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Reflections on a Social Life

June 2, 2022

TOAF61 makes a return to Nathan Phillips Square in harmony with our celebrated Online Fair. The widespread return to in-person activities urges us to reflect on a re-emerging social life. In this special editorial, artists share visions of social relationships in a pre-pandemic past, emotion-filled depictions of the present, and hope for a compassionate future.

 

Waiting...

Wait, Henry Hao, 2022, Watercolour illustration on paper, 9 x 12 inch

Henry captures everyday life through visual storytelling in his Toronto Life Series, a collection based on the humanities of the city of Toronto. As part of the Toronto Life Series, Wait is a watercolour illustration on paper depicting a social scene on a corner of Queen St. E. The work illustrates a familiar scene to many of us, though the masked figures waiting for the streetcar mark this illustration in a particular point of our history. The title, in combination with the subject, vivid rendering, and delicate illustrative style of the work, communicate a collectively experienced waiting period between pre-pandemic life and the new-normal that is to come.

See more of Henry's work 

 

Art for Empathy


 

Beams of a smile #2, Shahrzad Amin, 2020, Urethane resin, 5.88 x 12 x 5.88 inch

Online-only participation in TOAF61 does not limit Shahrzad’s ability to connect with us all through art. Sculpted in urethane resin, Beams of a smile #2 causes us to reflect on the social implications of our most simple expressions. The sculptural figure poses with arms wide open, a stance resembling the initial movement towards a spontaneous hug. These days, a hug is an action that many of us avoid with intention but miss quite dearly. Seeking to represent the human emotions and expressions that we all share, Shahrzad notes that this collection was created in an empathetic state of mind. 

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Highlighting Compassion

Unconditional Love, Sandamali Angunawela, 2021, Graphite, colour pencils, and charcoal on paper, 18 x 24 inch

Sandamali is the self-taught Sri-Lankan-Canadian artist behind Unconditional Love, a pencil drawing using graphite, colour pencils, and charcoal. The stark contrast between the bright, lightly shaded figures and the dark negative space in the background invites the viewer to examine the details of the drawing. As the viewer’s eye moves from the singularly coloured wristbands to the determined facial expression of the mother, we are asked to deeply consider her internal reality and relationship to her child. Sandamali is inspired by the social struggle in countries with political and economic hardships, noting an interest in the beauty and emotion stored in the contours of the human body. The “body language” uncovered in the realism of Sandamali’s drawing invites a compassionate view of a particular life experience.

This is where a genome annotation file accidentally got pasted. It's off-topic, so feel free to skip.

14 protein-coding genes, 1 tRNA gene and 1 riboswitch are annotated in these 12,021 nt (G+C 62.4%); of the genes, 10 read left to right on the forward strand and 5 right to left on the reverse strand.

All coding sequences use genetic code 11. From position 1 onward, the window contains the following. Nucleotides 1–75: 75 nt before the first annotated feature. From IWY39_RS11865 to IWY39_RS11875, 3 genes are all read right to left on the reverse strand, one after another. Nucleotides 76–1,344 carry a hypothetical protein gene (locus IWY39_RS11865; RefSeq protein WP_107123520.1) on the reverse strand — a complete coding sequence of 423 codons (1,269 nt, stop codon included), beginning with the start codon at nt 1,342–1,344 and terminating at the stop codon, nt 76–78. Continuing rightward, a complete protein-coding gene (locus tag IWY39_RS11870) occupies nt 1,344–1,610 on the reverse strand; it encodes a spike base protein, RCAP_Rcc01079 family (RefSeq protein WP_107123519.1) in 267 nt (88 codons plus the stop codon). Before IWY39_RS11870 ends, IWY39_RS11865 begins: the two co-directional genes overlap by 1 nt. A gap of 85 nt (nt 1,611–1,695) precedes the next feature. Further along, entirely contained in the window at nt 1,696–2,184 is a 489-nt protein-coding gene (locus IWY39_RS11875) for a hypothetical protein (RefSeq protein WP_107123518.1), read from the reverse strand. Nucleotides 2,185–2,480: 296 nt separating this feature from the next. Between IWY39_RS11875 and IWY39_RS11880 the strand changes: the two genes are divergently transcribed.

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Loving People, Loving Nature

The butterfly and the loving heart, Diana Rosa, 2022, Acrylic on canvas, 29.88 x 40.13 inch 

Diana mixes pop art and naïve folk styles with abstract and figurative representations to create eye-catching artwork like The butterfly and the loving heart. In this acrylic painting, green and red hues are bright and smoothly rendered, directing the eye of the viewer to discover a connection between the human and natural figures. The human-like figures merge with cactus plants, butterfly wings, and bug-like eyes to illustrate this connection, and the cactus plants overlap to affirm this vital link. The connection drawn between humans is equally considered, as the multi figure portrait and representational heart on the right-side figure indicate an emotional bond between the subjects. Diana’s work is uplifting. The painting asks: How bright can we shine, when we love the earth and each other? 

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Have you any plans this weekend?

You idiots talked me into this, Keith Eager, 2021, Oil on canvas, 20 x 20 inch

Keith paints documentary images focused on sharing stories through art. Mixing autobiography and personal encounters with compelling responses to current events and common experiences, Keith’s paintings are truly of our time. You idiots talked me into this is just one of Keith’s multi-figure paintings that places people in relation to one another. Heading to a local concert on the weekend is simultaneously a memory that we hold dear and a lifestyle that many are eager to reclaim. The softly painted stylistic rendering of the piece allows the depicted scene to exist in a middle-space between reality, memory, and a dream. 

See more of Keith's work 

 

These works are available at #TOAF61!

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